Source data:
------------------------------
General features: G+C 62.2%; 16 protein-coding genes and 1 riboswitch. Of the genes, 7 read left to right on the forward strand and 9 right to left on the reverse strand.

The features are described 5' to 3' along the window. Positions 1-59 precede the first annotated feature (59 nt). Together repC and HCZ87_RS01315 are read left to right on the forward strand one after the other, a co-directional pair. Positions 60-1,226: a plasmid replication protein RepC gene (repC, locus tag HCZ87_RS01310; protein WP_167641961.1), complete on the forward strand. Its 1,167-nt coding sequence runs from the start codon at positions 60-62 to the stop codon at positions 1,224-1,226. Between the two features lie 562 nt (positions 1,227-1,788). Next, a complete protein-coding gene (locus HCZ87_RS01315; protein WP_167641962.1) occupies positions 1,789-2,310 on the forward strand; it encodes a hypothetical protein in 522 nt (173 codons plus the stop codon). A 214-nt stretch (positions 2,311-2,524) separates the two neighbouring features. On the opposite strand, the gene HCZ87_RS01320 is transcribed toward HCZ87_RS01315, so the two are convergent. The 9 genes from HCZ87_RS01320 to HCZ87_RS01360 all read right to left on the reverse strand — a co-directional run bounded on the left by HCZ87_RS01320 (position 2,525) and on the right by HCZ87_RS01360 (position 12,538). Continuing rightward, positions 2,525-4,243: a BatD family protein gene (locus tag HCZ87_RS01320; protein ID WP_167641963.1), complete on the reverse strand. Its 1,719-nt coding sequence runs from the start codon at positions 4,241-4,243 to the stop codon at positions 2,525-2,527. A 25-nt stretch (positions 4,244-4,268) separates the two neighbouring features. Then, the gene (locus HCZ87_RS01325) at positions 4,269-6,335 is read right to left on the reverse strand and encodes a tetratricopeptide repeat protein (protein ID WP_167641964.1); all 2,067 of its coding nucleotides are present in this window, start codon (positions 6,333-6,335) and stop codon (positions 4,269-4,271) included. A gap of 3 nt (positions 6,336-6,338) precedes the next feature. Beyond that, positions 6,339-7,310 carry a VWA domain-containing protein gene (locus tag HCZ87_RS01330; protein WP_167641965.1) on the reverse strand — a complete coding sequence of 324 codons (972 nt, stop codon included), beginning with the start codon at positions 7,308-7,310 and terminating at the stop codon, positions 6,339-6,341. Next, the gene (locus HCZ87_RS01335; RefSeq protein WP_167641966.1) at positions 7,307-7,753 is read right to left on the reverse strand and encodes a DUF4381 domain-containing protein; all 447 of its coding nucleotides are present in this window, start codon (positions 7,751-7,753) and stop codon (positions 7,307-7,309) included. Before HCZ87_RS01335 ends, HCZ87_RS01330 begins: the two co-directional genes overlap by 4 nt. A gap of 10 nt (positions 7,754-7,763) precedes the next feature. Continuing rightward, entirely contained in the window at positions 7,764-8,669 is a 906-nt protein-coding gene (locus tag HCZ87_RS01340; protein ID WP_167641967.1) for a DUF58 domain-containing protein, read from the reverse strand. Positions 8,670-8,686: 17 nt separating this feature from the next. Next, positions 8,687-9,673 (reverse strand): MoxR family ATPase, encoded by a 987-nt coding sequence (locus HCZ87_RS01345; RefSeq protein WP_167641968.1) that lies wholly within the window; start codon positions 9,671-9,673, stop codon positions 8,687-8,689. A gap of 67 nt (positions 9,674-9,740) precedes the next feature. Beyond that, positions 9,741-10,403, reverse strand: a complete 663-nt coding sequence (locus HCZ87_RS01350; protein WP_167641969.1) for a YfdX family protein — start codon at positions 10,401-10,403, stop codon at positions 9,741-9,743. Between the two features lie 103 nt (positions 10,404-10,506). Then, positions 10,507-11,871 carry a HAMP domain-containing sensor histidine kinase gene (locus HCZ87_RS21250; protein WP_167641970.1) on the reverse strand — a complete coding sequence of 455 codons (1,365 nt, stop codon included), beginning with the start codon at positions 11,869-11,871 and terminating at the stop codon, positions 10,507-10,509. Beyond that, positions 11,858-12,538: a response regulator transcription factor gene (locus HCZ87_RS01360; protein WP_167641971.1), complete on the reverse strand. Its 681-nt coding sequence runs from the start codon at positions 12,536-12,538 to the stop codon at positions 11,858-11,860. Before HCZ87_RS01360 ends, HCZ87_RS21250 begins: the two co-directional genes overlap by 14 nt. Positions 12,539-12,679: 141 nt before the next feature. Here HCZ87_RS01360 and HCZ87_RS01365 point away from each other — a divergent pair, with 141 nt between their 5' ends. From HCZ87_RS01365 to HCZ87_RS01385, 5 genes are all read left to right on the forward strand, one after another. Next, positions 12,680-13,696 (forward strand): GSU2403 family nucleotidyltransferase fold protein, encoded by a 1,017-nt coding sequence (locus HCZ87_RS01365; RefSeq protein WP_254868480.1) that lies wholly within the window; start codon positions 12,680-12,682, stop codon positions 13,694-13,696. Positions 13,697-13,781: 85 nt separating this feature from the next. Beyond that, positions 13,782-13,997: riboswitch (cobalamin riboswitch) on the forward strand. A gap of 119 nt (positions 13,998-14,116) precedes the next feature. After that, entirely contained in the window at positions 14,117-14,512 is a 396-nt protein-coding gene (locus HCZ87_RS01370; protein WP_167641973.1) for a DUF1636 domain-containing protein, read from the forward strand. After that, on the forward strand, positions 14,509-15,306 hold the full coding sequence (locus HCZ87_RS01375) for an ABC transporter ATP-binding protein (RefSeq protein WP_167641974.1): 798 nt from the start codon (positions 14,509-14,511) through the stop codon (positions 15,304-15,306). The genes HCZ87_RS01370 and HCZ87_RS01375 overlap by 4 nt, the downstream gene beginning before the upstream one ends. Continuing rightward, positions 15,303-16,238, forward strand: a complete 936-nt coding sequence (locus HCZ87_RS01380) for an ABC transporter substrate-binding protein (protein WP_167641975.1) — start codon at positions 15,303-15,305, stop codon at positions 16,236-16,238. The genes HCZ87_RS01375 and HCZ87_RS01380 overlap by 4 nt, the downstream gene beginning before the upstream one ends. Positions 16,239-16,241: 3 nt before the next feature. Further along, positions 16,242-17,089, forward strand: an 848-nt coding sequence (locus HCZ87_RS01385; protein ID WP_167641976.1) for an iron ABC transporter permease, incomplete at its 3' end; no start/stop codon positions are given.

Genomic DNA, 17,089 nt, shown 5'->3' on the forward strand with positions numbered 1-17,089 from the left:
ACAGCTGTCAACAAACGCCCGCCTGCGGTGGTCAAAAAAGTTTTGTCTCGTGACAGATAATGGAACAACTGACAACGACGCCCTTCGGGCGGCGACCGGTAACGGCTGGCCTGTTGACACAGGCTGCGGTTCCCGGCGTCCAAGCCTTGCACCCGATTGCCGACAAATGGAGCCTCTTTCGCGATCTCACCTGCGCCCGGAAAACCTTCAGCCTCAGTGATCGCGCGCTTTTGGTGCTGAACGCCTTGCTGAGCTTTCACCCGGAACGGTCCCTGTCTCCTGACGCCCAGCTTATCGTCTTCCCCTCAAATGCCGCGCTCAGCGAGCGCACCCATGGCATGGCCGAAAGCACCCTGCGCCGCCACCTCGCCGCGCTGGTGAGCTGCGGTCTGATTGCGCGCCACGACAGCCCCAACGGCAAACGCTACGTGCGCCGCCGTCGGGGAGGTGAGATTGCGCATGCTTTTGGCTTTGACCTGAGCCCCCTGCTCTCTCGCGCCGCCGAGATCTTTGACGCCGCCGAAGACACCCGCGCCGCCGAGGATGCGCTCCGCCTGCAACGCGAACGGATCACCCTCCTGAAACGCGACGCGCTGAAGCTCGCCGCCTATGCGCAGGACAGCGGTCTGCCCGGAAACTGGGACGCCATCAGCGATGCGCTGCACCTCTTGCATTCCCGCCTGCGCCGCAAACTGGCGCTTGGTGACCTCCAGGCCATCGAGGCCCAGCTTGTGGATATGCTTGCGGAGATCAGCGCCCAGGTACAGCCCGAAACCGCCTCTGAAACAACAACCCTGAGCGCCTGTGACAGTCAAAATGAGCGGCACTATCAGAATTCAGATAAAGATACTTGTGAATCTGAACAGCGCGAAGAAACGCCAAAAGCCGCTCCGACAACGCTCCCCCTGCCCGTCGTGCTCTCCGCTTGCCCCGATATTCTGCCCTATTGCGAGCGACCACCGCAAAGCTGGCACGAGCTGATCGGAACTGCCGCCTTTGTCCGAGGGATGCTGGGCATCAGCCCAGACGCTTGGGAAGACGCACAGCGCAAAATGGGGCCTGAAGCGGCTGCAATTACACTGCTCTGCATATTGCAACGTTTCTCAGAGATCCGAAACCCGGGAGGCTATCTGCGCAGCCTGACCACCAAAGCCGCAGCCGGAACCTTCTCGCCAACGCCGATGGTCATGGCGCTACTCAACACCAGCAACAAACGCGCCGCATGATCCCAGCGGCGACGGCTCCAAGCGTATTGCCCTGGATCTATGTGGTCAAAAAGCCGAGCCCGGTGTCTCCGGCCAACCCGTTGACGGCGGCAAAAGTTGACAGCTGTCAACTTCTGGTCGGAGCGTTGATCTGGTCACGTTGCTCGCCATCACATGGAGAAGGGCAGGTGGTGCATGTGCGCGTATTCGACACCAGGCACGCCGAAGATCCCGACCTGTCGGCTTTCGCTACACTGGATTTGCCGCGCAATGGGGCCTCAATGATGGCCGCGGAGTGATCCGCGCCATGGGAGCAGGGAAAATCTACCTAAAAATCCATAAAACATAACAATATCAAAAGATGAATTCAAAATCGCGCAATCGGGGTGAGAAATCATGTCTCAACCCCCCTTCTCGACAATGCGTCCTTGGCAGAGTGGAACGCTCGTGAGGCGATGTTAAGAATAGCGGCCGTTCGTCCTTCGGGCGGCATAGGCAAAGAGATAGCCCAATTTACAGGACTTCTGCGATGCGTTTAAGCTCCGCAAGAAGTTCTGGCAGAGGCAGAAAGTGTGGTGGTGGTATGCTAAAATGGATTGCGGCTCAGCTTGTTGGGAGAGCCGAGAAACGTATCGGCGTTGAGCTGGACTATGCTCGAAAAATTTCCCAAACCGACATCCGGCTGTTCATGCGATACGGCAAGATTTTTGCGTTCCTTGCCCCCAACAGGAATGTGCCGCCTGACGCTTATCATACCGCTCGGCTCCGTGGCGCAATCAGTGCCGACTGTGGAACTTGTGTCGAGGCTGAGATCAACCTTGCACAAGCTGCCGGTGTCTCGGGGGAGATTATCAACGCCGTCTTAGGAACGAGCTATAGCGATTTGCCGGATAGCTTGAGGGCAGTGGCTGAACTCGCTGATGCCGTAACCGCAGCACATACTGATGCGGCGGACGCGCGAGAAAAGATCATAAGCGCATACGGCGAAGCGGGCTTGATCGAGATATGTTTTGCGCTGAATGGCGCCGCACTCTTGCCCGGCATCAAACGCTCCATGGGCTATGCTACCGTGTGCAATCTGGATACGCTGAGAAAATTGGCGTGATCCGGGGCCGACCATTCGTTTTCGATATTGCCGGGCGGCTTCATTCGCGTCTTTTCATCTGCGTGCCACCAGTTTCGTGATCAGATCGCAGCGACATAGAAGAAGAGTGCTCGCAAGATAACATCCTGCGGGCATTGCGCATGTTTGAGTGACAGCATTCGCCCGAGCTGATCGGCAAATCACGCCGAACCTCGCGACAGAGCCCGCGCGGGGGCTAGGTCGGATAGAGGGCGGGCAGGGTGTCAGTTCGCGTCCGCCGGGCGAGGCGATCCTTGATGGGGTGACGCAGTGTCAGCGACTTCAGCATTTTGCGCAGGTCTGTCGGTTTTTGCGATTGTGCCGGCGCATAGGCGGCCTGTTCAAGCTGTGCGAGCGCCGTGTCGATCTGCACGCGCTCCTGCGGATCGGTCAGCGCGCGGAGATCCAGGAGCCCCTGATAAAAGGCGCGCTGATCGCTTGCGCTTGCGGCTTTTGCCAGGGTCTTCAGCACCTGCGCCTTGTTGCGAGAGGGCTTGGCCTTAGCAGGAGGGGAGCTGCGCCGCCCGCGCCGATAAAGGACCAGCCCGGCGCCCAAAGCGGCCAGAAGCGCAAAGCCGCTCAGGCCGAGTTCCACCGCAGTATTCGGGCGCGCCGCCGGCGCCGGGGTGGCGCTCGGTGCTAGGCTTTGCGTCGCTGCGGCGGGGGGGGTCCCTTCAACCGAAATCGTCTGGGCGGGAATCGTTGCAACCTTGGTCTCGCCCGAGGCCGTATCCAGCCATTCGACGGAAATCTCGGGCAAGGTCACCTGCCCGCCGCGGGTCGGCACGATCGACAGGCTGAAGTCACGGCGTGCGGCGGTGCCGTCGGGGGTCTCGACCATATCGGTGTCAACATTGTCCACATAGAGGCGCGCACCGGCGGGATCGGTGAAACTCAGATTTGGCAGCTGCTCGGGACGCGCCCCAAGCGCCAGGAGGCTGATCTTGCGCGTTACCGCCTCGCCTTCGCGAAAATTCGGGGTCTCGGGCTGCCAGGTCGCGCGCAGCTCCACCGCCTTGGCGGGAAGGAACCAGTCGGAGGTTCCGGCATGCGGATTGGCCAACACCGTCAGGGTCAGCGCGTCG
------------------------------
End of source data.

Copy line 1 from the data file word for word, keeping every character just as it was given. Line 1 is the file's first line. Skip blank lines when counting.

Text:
General features: G+C 62.2%; 16 protein-coding genes and 1 riboswitch. Of the genes, 7 read left to right on the forward strand and 9 right to left on the reverse strand.